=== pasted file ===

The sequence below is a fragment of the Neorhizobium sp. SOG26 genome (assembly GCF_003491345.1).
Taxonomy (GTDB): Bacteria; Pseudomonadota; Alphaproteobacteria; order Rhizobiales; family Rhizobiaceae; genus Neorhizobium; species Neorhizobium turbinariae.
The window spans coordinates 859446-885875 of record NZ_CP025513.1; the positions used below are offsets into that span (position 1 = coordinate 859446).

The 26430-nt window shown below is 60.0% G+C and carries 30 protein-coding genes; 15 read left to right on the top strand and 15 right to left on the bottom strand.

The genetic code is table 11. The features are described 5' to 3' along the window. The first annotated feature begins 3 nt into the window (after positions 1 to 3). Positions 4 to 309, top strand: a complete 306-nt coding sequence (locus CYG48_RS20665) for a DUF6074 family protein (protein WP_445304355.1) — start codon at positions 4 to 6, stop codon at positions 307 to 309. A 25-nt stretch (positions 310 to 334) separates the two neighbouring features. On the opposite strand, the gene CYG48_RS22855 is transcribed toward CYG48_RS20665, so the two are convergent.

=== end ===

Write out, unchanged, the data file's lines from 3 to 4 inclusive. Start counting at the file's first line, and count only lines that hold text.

The window spans coordinates 859446-885875 of record NZ_CP025513.1; the positions used below are offsets into that span (position 1 = coordinate 859446).

The 26430-nt window shown below is 60.0% G+C and carries 30 protein-coding genes; 15 read left to right on the top strand and 15 right to left on the bottom strand.